Fun with Microsoft Flow, What3Words and Flic Button

ByRob Peledie

Fun with Microsoft Flow, What3Words and Flic Button

There’s some really cool IOT stuff going on, and its getting easier to get involved and have a go.

I thought in this blog I would have a play with a couple of tools and see what we could do. Hopefully it’ll inspire you to have a go and improve!

For this article I am going to use:

  • Microsoft Flow
  • What3Words 
  • Flic

Before I go any further, lets just have a quick overview of these tools.

Microsoft Flow

Microsoft Flow is a tool that can integrate cloud-based apps and services so they interact with each other seamlessly. According to Microsoft, this cloud-based tool improves efficiency and productivity by enabling virtually anyone in an organization to automate many tedious and time-consuming business tasks and processes without developer intervention.

What3Words

what3words provides a precise and incredibly simple way to talk about location. We have divided the world into a grid of 3m x 3m squares and assigned each one a unique 3 word address.

Flic

Flic Buttons are a Smart Button that can be linked to a number of services. The button can be programmed to perform actions via an app or a hub, and can even trigger Microsoft Flows

I know with the Flic button a message with your coordinates can be sent, so I was interested to see if we could Parse that message through Microsoft Flow, run it through the What3Words API then action something with the results.

The resulting flow takes looks like this:

So lets run through it.

Theres a couple of things you need to do with the Flic button to set this up. 

In the Flic App on your phone or other device, you need to setup your connection to Microsoft Flow, and its really important that you choose to send location data:

Once this is done, log in to Microsoft Flow and create a new flow from Blank. You will then be able to add a Flic button as a trigger – the first time you do this, you’ll need to add your Flic account as a connection. You’ll then get to choose which button and which action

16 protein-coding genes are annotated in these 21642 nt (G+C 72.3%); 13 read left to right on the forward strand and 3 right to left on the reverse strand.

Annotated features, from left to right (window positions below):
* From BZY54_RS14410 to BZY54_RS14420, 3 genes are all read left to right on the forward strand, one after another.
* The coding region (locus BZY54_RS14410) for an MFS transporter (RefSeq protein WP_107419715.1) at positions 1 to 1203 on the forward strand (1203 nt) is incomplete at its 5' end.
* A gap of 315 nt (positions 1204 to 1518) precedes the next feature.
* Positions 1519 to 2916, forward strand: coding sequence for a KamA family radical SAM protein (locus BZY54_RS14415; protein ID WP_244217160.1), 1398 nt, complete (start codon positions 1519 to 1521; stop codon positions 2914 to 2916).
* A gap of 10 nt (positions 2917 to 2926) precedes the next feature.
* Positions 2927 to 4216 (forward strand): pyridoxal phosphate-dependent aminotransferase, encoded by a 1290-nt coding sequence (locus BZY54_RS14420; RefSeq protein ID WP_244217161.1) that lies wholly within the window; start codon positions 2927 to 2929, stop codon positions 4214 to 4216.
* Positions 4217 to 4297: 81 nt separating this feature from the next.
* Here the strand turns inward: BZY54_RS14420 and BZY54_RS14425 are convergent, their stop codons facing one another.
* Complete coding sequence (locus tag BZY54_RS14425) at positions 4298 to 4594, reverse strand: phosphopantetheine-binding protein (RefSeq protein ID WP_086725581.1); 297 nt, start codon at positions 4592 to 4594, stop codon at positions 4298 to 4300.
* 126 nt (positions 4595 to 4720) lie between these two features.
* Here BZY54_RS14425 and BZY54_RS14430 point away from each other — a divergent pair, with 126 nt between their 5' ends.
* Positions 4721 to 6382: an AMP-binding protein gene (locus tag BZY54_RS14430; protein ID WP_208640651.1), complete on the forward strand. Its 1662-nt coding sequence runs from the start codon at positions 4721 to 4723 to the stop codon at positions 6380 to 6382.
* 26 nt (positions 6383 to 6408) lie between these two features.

Next add an HTTP action. If your connection to Flic is successful, then you’ll have the output from the button press as options to feed in to your HTTP (in this case it is to access the What3Words API ( this is assuming you have already signed up to the What3Words API here and have an API key.

So here we have added the What3Words URI, and as you’ll see added the output from the Flic button as the coordinates. You’ll also need to add your API key as shown in the URI after &Key= and in the Value field.

Once this is completed, the returning JSON needs to be Parsed, so add the Parse JSON action. 

For the Schema, I used the “Use Sample Payload” option and the example on the What3Words Documentation here but just in case, here it is:

{
    "country": "GB",
    "square": {
        "southwest": {
            "lng": -0.195543,
            "lat": 51.520833
        },
        "northeast": {
            "lng": -0.195499,
            "lat": 51.52086
        }
    },
    "nearestPlace": "Bayswater, London",
    "coordinates": {
        "lng": -0.195521,
        "lat": 51.520847
    },
    "words": "filled.count.soap",
    "language": "en",
    "map": "https://w3w.co/filled.count.soap"
}                           

Finally, for this example I took the Parsed data, and added it to an email, but you could just as easily create a record in Dynamics 365 etc

And that should be it! If all works you’ll get lots of lovely ticks on your flow, and an email with your 3 word location, and a link to the map:

The possibilities are endless with these sort of tools. The whole process took less than an hour, and the only “Code” was the JSON payload that I copied and pasted!

Have a go.

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Fun with Microsoft Flow, What3Words and Flic Button – 365Knowledge – Dynamics365BlogsPosted on6:58 pm - Apr 8, 2019

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